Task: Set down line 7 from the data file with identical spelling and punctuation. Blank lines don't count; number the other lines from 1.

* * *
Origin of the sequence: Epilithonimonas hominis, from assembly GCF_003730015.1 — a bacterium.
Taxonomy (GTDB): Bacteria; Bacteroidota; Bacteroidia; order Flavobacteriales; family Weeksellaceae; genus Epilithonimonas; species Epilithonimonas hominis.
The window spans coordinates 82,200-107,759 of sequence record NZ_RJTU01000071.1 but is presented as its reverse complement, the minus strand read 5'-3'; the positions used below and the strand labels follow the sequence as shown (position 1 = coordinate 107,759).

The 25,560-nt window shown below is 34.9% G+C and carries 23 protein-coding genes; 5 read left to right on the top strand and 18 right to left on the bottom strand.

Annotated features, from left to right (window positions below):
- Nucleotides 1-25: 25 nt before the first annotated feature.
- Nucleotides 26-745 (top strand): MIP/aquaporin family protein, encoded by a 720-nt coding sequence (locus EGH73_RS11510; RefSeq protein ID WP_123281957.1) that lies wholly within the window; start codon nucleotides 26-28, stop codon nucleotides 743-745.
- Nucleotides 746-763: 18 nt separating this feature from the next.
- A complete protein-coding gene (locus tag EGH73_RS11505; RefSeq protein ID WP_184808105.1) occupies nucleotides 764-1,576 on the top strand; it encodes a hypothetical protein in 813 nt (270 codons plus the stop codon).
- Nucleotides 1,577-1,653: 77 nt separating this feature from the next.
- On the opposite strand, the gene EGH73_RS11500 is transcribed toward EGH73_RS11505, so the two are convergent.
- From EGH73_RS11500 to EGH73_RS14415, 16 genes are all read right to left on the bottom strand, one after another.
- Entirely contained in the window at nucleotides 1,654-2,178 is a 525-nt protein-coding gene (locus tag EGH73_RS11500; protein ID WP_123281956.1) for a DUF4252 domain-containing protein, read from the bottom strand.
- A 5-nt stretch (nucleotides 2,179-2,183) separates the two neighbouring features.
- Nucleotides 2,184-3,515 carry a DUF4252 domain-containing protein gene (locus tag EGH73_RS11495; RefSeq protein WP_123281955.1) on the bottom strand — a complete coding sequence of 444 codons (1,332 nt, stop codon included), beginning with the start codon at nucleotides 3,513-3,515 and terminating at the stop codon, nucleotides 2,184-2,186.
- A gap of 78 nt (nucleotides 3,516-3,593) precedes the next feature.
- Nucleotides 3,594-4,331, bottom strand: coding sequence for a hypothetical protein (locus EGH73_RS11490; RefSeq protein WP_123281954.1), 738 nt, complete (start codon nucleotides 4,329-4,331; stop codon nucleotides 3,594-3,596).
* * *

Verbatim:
- Nucleotides 26-745 (top strand): MIP/aquaporin family protein, encoded by a 720-nt coding sequence (locus EGH73_RS11510; RefSeq protein ID WP_123281957.1) that lies wholly within the window; start codon nucleotides 26-28, stop codon nucleotides 743-745.